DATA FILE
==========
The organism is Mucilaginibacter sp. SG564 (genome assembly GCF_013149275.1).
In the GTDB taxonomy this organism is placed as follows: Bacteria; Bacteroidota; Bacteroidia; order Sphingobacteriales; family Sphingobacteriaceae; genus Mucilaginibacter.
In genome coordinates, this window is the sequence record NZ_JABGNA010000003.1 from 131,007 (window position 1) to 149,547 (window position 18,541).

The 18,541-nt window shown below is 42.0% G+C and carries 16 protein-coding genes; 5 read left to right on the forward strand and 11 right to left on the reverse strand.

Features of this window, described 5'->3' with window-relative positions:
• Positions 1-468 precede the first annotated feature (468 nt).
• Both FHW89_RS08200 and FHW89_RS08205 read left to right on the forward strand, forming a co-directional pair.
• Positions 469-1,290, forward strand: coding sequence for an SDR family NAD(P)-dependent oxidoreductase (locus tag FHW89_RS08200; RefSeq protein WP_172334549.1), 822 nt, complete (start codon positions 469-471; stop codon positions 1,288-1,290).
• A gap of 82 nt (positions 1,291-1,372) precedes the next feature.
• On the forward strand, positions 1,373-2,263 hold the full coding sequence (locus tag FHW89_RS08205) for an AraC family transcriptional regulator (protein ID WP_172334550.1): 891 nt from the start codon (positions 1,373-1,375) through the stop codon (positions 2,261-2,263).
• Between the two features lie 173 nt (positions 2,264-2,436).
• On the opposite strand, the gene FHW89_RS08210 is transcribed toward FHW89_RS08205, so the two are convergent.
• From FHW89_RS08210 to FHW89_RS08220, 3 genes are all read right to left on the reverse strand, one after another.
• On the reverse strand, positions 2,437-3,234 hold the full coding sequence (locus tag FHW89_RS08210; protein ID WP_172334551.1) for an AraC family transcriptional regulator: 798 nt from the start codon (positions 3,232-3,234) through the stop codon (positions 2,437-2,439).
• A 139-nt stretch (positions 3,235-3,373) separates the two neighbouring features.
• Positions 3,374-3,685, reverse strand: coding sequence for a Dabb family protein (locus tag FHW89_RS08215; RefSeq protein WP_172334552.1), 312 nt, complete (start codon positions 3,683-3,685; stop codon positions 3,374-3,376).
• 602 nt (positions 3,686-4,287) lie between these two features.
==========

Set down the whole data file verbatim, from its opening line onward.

The organism is Mucilaginibacter sp. SG564 (genome assembly GCF_013149275.1).
In the GTDB taxonomy this organism is placed as follows: Bacteria; Bacteroidota; Bacteroidia; order Sphingobacteriales; family Sphingobacteriaceae; genus Mucilaginibacter.
In genome coordinates, this window is the sequence record NZ_JABGNA010000003.1 from 131,007 (window position 1) to 149,547 (window position 18,541).

The 18,541-nt window shown below is 42.0% G+C and carries 16 protein-coding genes; 5 read left to right on the forward strand and 11 right to left on the reverse strand.

Features of this window, described 5'->3' with window-relative positions:
• Positions 1-468 precede the first annotated feature (468 nt).
• Both FHW89_RS08200 and FHW89_RS08205 read left to right on the forward strand, forming a co-directional pair.
• Positions 469-1,290, forward strand: coding sequence for an SDR family NAD(P)-dependent oxidoreductase (locus tag FHW89_RS08200; RefSeq protein WP_172334549.1), 822 nt, complete (start codon positions 469-471; stop codon positions 1,288-1,290).
• A gap of 82 nt (positions 1,291-1,372) precedes the next feature.
• On the forward strand, positions 1,373-2,263 hold the full coding sequence (locus tag FHW89_RS08205) for an AraC family transcriptional regulator (protein ID WP_172334550.1): 891 nt from the start codon (positions 1,373-1,375) through the stop codon (positions 2,261-2,263).
• Between the two features lie 173 nt (positions 2,264-2,436).
• On the opposite strand, the gene FHW89_RS08210 is transcribed toward FHW89_RS08205, so the two are convergent.
• From FHW89_RS08210 to FHW89_RS08220, 3 genes are all read right to left on the reverse strand, one after another.
• On the reverse strand, positions 2,437-3,234 hold the full coding sequence (locus tag FHW89_RS08210; protein ID WP_172334551.1) for an AraC family transcriptional regulator: 798 nt from the start codon (positions 3,232-3,234) through the stop codon (positions 2,437-2,439).
• A 139-nt stretch (positions 3,235-3,373) separates the two neighbouring features.
• Positions 3,374-3,685, reverse strand: coding sequence for a Dabb family protein (locus tag FHW89_RS08215; RefSeq protein WP_172334552.1), 312 nt, complete (start codon positions 3,683-3,685; stop codon positions 3,374-3,376).
• 602 nt (positions 3,686-4,287) lie between these two features.